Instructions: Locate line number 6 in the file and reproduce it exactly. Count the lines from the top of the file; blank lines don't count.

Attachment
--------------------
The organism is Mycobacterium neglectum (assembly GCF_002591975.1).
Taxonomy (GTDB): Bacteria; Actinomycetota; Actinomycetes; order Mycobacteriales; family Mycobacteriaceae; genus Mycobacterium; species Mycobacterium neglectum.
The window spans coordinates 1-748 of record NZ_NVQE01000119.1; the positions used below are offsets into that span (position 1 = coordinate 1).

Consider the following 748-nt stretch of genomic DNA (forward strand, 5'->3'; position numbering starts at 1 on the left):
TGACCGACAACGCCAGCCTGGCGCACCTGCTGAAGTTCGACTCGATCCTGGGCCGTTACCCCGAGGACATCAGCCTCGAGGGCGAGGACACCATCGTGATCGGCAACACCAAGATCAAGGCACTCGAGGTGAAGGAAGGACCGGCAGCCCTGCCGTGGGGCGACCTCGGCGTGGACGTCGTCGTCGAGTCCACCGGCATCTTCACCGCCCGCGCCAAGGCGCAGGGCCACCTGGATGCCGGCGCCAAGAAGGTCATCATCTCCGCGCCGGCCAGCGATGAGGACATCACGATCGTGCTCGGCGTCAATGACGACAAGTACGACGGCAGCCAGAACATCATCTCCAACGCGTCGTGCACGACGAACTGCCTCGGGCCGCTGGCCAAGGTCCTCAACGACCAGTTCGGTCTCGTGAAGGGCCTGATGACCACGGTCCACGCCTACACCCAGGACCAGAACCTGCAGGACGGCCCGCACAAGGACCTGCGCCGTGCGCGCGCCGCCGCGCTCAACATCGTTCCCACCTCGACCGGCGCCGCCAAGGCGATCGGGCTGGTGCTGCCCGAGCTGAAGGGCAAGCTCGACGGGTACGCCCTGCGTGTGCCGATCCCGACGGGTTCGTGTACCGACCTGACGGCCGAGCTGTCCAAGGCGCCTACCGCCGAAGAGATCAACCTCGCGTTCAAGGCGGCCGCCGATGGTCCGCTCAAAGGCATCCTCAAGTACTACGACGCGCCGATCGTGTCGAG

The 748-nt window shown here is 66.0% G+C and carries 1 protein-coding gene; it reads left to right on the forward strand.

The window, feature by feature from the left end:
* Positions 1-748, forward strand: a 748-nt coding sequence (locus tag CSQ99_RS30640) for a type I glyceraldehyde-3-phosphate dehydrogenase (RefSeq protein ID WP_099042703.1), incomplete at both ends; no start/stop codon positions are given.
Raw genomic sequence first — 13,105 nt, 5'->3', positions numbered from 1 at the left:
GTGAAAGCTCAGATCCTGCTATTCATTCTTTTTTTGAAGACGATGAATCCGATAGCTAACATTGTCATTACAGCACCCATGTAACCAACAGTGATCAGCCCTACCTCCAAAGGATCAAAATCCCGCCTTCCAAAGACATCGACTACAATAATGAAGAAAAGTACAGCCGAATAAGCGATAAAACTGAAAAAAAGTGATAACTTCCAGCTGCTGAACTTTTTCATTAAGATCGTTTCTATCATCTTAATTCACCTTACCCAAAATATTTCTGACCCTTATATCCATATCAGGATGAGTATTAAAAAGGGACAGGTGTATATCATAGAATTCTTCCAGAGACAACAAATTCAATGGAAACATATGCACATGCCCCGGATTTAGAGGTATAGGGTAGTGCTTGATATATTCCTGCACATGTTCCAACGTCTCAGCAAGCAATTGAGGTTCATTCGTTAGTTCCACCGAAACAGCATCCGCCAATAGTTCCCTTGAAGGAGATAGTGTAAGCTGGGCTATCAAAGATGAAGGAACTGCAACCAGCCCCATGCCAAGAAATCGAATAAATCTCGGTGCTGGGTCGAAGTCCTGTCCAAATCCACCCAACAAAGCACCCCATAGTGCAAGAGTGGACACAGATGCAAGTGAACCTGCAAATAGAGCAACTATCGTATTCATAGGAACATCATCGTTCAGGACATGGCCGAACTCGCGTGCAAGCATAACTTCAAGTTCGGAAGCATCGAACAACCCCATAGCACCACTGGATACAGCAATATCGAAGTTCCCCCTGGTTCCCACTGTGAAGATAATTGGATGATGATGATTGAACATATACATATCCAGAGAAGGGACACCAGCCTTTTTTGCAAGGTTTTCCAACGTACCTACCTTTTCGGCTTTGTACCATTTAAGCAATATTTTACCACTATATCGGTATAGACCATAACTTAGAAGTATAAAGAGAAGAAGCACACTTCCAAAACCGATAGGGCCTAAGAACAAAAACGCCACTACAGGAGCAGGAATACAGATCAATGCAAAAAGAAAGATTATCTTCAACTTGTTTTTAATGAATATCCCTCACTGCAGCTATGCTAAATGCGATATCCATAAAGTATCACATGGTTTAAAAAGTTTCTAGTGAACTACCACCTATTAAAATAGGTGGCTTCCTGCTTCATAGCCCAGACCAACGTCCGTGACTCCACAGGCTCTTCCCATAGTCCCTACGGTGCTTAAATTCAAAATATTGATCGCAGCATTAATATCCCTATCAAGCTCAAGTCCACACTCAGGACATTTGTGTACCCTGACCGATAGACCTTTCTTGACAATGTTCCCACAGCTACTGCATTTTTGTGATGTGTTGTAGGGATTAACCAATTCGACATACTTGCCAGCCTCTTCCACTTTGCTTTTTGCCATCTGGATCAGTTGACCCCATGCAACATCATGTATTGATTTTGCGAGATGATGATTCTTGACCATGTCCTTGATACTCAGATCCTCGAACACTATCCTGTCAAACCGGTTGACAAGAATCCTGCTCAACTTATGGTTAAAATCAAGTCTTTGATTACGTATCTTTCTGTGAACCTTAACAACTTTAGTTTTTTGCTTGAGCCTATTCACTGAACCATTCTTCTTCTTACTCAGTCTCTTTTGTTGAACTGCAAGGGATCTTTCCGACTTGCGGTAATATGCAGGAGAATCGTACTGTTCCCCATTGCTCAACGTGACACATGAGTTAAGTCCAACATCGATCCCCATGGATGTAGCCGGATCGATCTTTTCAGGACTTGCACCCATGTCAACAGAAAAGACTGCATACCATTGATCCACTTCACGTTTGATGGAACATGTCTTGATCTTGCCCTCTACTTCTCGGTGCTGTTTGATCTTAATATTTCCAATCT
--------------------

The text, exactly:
The 748-nt window shown here is 66.0% G+C and carries 1 protein-coding gene; it reads left to right on the forward strand.